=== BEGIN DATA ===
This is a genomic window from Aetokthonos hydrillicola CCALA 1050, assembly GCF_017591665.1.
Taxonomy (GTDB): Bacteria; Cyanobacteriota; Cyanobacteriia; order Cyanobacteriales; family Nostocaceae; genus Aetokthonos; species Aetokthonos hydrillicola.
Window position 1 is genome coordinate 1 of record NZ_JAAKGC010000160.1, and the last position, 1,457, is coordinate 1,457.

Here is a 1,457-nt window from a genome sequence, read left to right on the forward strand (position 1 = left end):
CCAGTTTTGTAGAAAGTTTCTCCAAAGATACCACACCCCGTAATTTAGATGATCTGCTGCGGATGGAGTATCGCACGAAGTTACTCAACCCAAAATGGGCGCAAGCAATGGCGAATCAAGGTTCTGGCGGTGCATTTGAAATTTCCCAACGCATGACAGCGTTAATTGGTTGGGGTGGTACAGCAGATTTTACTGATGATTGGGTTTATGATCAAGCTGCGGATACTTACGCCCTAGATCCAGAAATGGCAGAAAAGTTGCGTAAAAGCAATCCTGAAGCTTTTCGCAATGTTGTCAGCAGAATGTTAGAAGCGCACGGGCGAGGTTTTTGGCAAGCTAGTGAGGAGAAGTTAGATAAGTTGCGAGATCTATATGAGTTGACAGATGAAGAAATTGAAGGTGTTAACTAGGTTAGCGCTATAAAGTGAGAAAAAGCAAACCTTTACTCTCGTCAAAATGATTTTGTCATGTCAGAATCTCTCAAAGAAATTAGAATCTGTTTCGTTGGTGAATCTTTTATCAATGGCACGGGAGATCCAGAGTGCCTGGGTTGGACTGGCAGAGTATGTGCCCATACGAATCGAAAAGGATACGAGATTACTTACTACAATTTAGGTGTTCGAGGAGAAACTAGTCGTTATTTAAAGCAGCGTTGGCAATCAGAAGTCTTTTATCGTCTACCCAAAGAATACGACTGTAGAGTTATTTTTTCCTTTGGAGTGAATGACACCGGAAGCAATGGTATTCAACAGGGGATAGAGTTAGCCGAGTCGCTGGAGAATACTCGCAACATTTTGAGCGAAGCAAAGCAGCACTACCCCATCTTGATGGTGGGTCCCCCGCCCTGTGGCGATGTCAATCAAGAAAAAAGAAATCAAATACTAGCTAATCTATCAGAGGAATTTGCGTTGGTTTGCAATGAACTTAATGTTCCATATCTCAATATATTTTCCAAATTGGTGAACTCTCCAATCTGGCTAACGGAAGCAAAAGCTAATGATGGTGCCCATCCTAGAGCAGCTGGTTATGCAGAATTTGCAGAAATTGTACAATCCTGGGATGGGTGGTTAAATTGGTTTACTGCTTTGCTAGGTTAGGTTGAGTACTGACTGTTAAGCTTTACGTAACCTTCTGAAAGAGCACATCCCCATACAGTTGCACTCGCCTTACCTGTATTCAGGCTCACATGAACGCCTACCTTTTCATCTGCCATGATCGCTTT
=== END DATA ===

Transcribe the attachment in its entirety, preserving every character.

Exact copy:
This is a genomic window from Aetokthonos hydrillicola CCALA 1050, assembly GCF_017591665.1.
Taxonomy (GTDB): Bacteria; Cyanobacteriota; Cyanobacteriia; order Cyanobacteriales; family Nostocaceae; genus Aetokthonos; species Aetokthonos hydrillicola.
Window position 1 is genome coordinate 1 of record NZ_JAAKGC010000160.1, and the last position, 1,457, is coordinate 1,457.

Here is a 1,457-nt window from a genome sequence, read left to right on the forward strand (position 1 = left end):
CCAGTTTTGTAGAAAGTTTCTCCAAAGATACCACACCCCGTAATTTAGATGATCTGCTGCGGATGGAGTATCGCACGAAGTTACTCAACCCAAAATGGGCGCAAGCAATGGCGAATCAAGGTTCTGGCGGTGCATTTGAAATTTCCCAACGCATGACAGCGTTAATTGGTTGGGGTGGTACAGCAGATTTTACTGATGATTGGGTTTATGATCAAGCTGCGGATACTTACGCCCTAGATCCAGAAATGGCAGAAAAGTTGCGTAAAAGCAATCCTGAAGCTTTTCGCAATGTTGTCAGCAGAATGTTAGAAGCGCACGGGCGAGGTTTTTGGCAAGCTAGTGAGGAGAAGTTAGATAAGTTGCGAGATCTATATGAGTTGACAGATGAAGAAATTGAAGGTGTTAACTAGGTTAGCGCTATAAAGTGAGAAAAAGCAAACCTTTACTCTCGTCAAAATGATTTTGTCATGTCAGAATCTCTCAAAGAAATTAGAATCTGTTTCGTTGGTGAATCTTTTATCAATGGCACGGGAGATCCAGAGTGCCTGGGTTGGACTGGCAGAGTATGTGCCCATACGAATCGAAAAGGATACGAGATTACTTACTACAATTTAGGTGTTCGAGGAGAAACTAGTCGTTATTTAAAGCAGCGTTGGCAATCAGAAGTCTTTTATCGTCTACCCAAAGAATACGACTGTAGAGTTATTTTTTCCTTTGGAGTGAATGACACCGGAAGCAATGGTATTCAACAGGGGATAGAGTTAGCCGAGTCGCTGGAGAATACTCGCAACATTTTGAGCGAAGCAAAGCAGCACTACCCCATCTTGATGGTGGGTCCCCCGCCCTGTGGCGATGTCAATCAAGAAAAAAGAAATCAAATACTAGCTAATCTATCAGAGGAATTTGCGTTGGTTTGCAATGAACTTAATGTTCCATATCTCAATATATTTTCCAAATTGGTGAACTCTCCAATCTGGCTAACGGAAGCAAAAGCTAATGATGGTGCCCATCCTAGAGCAGCTGGTTATGCAGAATTTGCAGAAATTGTACAATCCTGGGATGGGTGGTTAAATTGGTTTACTGCTTTGCTAGGTTAGGTTGAGTACTGACTGTTAAGCTTTACGTAACCTTCTGAAAGAGCACATCCCCATACAGTTGCACTCGCCTTACCTGTATTCAGGCTCACATGAACGCCTACCTTTTCATCTGCCATGATCGCTTT